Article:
• Review you debtor collection policy

Don't fall into the trap of not chasing up non-payment by your customers, and make sure that you have a strong policy in place for collecting fees. Better yet, change your policy to collect fees up-front from parents. Each year or semester, you have a chance to set a new agenda for your business, so don't be taken advantage of by customers who don't pay. 

After tightening up your debt collection policy, ensure that you have a strong policy of bond management. Bonds are there to protect your business. You have two weeks to act with parents who are in arrears. Be up-front with new parents and advise them that child care will be ceased if the fees are not paid within two weeks.

If your child care centre has a waiting list, you have the luxury of not needing to place yourself at risk with troublesome payers. If you have capacity in your centre, you should not put yourself in a position where you are employing additional casual staff to cater for people who owe you money. 

  • Taking advantage of rebates

There are a multitude of rebates available that you should be taking advantage of in the child care sector:

  • One example is the Jobs Action Plan, a New South Wales payroll tax rebate scheme whereby employers who are paying payroll tax in New South Wales can receive a rebate of up to $6000 for new employees hired in the state. 
  • If you don't know payroll tax, then there is a similar scheme known as the Small Business Grant. This is a one-off grant of $2000 paid for new employees hired in New South Wales, payable after they have been employed by you for one year. For employers in South Australia, a similar incentive has recently been introduced by RevenueSA. 
  • There are also rebates and incentives available for employing apprentices and trainees. These vary based on the job position, but some incentives can be up to $4000.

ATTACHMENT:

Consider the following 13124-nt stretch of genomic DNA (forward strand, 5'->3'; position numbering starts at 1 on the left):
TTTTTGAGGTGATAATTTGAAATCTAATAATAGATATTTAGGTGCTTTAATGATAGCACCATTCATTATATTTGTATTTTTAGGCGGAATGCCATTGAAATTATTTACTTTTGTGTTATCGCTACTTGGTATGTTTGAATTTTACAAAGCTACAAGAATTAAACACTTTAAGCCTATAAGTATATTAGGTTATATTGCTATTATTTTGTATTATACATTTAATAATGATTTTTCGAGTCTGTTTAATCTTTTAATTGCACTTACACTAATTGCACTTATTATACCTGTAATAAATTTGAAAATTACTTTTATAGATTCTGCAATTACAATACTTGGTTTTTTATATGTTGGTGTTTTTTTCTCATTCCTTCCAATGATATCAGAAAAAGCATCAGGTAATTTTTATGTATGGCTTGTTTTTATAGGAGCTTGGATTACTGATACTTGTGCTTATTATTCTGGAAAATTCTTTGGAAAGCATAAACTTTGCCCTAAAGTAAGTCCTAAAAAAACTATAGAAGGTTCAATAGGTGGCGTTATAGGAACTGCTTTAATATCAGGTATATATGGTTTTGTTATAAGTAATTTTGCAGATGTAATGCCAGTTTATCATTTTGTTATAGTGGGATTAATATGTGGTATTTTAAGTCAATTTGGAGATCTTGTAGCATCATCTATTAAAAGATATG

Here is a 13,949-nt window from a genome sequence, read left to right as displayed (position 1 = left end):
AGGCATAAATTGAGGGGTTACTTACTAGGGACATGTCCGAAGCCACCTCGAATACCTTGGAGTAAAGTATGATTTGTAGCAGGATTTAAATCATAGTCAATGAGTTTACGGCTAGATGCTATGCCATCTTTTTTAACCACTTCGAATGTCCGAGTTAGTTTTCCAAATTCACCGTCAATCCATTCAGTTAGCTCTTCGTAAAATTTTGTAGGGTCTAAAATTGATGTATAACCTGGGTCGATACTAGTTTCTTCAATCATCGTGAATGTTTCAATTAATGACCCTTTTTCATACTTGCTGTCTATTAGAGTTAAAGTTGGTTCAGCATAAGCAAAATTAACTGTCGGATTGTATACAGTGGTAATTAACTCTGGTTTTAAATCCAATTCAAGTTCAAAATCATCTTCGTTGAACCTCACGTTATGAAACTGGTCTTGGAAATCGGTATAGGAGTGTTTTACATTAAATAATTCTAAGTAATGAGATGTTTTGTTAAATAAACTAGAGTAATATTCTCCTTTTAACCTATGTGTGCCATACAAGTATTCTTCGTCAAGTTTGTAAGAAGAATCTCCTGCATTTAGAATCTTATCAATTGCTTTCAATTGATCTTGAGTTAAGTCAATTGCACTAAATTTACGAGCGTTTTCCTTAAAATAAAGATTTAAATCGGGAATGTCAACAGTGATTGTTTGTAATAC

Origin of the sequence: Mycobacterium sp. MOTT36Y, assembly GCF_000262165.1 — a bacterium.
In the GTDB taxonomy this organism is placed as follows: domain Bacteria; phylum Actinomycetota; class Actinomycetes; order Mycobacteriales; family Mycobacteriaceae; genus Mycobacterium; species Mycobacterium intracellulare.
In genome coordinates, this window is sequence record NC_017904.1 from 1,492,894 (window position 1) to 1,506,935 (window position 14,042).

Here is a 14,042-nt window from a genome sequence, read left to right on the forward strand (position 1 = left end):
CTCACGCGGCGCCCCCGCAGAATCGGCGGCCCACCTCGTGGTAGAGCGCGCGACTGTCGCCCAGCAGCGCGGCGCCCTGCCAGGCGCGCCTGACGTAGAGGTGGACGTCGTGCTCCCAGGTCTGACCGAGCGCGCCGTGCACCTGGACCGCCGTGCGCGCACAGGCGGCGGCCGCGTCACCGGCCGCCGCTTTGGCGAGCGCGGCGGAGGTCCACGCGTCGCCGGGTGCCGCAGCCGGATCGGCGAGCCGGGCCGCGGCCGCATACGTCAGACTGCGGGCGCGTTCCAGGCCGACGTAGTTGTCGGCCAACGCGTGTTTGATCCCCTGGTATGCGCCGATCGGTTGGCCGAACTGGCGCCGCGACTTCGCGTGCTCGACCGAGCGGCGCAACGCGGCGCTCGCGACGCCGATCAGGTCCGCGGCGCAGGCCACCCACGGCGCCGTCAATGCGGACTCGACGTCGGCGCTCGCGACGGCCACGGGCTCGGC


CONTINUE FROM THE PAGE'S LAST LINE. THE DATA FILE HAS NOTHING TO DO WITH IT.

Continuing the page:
• Push payment of your creditors out until they are due

Be organised with making payment of your bills. Push this out until just before the due date. 

Take care with superannuation payments; you are legally required to ensure that all employee superannuation contributions have been received by the super funds by the 28th day of the month following each quarter end. Be sure to leave a couple of days for processing time to ensure that you are complying with your obligations, and you will receive a tax deduction for your superannuation payments. 

Are you in the Child Care sector and are looking to review your cash flow, structure or operations? 

RSM can assist by reviewing a centres operations, including income and expenses and assessing them against industry standards. We can also rate a business's profitability indicators (often revealing disproportionate employee benefits and rent costs) and prepare a business enhancement approach for these areas.

Please contact your local RSM adviser for more information.